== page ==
Patterns for Three Apron Styles - Threads

Get Threads magazine!

Subscribe Renew Give a Gift

Patterns for Three Apron Styles

Download the pattern for a Chefs Apron.
Download the pattern for a Skirt Apron.
Download the pattern for a Heart Apron.
Download the pattern for a Chefs Apron.

Download the pattern for a Chef's Apron.

Photo: Judith Neukam

During the second season of Teach Yourself to Sew we learned about gathering, sewing double-fold edges and hems, and everything you need to know to sew an apron. Teach Yourself to Sew was created with beginners in mind, but sewers of any level can use these tutorials to brush up on their skills. Here are bonus patterns for three apron styles.

The patterns are designed to fit on 1 yard of 45-inch wide fabric. Aprons are popular right now and make a great gift as well as being fun and practical to wear. So, give these patterns a try. You'll see how easy it would be to modify the size, or change the length or shape, add or remove pockets, or play with fabric combinations. This is a risk free way to be your own designer. Enjoy!

Skirt Apron 

1. Finish the skirt side edges.

2. Hem the skirt.

3. Fold under the outside pocket edges and press.

4. Hem pocket top.

5. Position pocket as indicated on skirt and topstitch sides and bottom to attach.

6. Gather the skirt width to 16 inches wide.

7. With RS together center and sew the tie's short, straight edges to waistband short edges.

8. With right sides together, center the waistband on the skirt and sew one edge to the skirt waist.

9. Fold waistband and ties in half lengthwise with right sides together and sew from D to E and from C to F. Turn RS out and press.

10. To finish the waistband, turn the unfinished edge under and either hand sew it with invisible stitches or topstitch by machine.

Skirt Apron - Download Pattern

Chef's Apron 

1. Hem the bib top. Trim ends to be even with the bib sides.

2. With RS folded together lengthwise, sew ties into long tubes with one finished end each. Turn RS out and press.

3. With RS folded together lengthwise, sew neck strap into a tube, leaving both ends open. Turn RS out and press.

4. Sew a narrow double-fold hem on bib sides first, then on the apron sides and hem.

5. Position the unfinished tie ends under the apron at the Xed boxes and topstitch in place.

6. Place the neck strap's ends under the bib at the Xed boxes, and topstitch in place.

Chef's Apron - Download Pattern

Heart Apron

1. Sew the short ends of the skirt ruffle together to make one long strip.

2. Turn one long edge and both short ends of the ruffle under 1/4 inch and press. Fold under another 1/4 inch, press again, and stitch in place.

3. Sew a double row of machine basting stitches along the ruffle's unfinished long edge and gather to fit the skirt edge, starting 1/2 inch below the waist seamline.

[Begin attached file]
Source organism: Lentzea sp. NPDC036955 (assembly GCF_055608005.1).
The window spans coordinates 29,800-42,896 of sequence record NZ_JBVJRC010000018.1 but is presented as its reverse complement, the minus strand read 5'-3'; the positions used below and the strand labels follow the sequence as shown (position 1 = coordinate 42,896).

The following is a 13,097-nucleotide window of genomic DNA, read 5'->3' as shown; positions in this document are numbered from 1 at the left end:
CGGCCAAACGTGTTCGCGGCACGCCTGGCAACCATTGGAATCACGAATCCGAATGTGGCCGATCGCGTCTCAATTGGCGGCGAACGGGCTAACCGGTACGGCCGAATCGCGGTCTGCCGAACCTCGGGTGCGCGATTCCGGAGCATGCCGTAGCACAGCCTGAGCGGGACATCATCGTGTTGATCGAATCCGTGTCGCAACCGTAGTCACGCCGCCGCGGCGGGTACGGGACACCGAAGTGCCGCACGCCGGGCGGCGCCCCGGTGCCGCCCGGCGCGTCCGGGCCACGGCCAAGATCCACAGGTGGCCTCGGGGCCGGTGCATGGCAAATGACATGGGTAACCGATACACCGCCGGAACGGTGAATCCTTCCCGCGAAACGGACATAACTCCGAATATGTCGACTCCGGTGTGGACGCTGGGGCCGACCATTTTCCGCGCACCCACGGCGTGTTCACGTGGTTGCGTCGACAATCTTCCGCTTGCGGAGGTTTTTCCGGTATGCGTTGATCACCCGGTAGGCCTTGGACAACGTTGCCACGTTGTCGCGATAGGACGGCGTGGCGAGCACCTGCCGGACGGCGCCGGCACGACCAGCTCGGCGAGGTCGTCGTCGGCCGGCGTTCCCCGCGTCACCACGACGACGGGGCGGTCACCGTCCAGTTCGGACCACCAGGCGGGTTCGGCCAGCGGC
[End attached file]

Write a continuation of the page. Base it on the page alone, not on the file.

4. RS together, sew the ruffle's gathered edge to the skirt edge. Turn and press seam. Topstitch along the skirt edge so it lays flat. Trim the seam allowance with pinking shears.

5. Finish the waist tie edges in the same way as the ruffle with a double-fold hem. 

6. Sew a narrow double-fold hem on each shoulder ruffles' curved edge.

7. Gather the shoulder ruffle to 12 inches long.

8. Gather the skirt waist except between the notches.

9. Apply waist band and ties as described in steps 7 to 9 on "Skirt Apron" directions. But note: the heart apron ties are a single layer and hemmed not folded.

10. Turn under the long edges of both shoulder straps by 1/4 inch and press. Fold each strap in half lengthwise, wrong sides together, and press.

11. Insert a shoulder ruffle into the open side of each shoulder strap between the notches and with mirrored versions. 

12. Apply interfacing to one heart shape. Place interfaced heart RS up and position the ruffled end of the shoulder straps RS down and place the straps on the bow of the heart to fit your body with the ruffles to the outside. Align the raw edges and pin with heads off the outer edge. Align the second heart RS down and stitch 1/2-inch from the edge from point A to B leaving the point open. Turn the heart RS out and press. Press under the open section's edges by 1/2 inch.

13. Slip the skirt waistband into the heart's open point, between the lining and interfaced fabric. The heart's point meets the placement dot on the skirt. Topstitch around the open section and remainder of the heart, catching all layers.

14. Attach the shoulder straps to the waist ties either by sewing the unfinished end directly to each waist tie; or sewing a loop to each shoulder strap end and sliding the waist tie through it.

Heart Apron - Download Pattern

 

1 | 2 | 3 All
stitchhappy

Comments (38)

gjstl gjstl writes: People need to chill out a little about the social and political impact of an apron. I'm an old school feminist. Fought hard to climb to the top of the corporate world in a very male dominated industry. And I always wear an apron when I cook. I'm messy. I don't want to ruin my clothes. Aprons are practical and much cheaper than buying new clothes. Can't wait to make a couple new chef's aprons.
Posted: 5:51 pm on May 31st

Corrales Corrales writes: I've never seen so much drama over an apron!
Threads is nice enough to give us free patterns,
if it's that difficult to figure out buy a pattern.

Posted: 11:01 am on May 28th

Sarahruth Sarahruth writes: My husband wears aprons whenever he cooks in the kitchen or on the grill. We've even developed a small cottage business making chef's aprons. We both enjoy making and wearing aprons!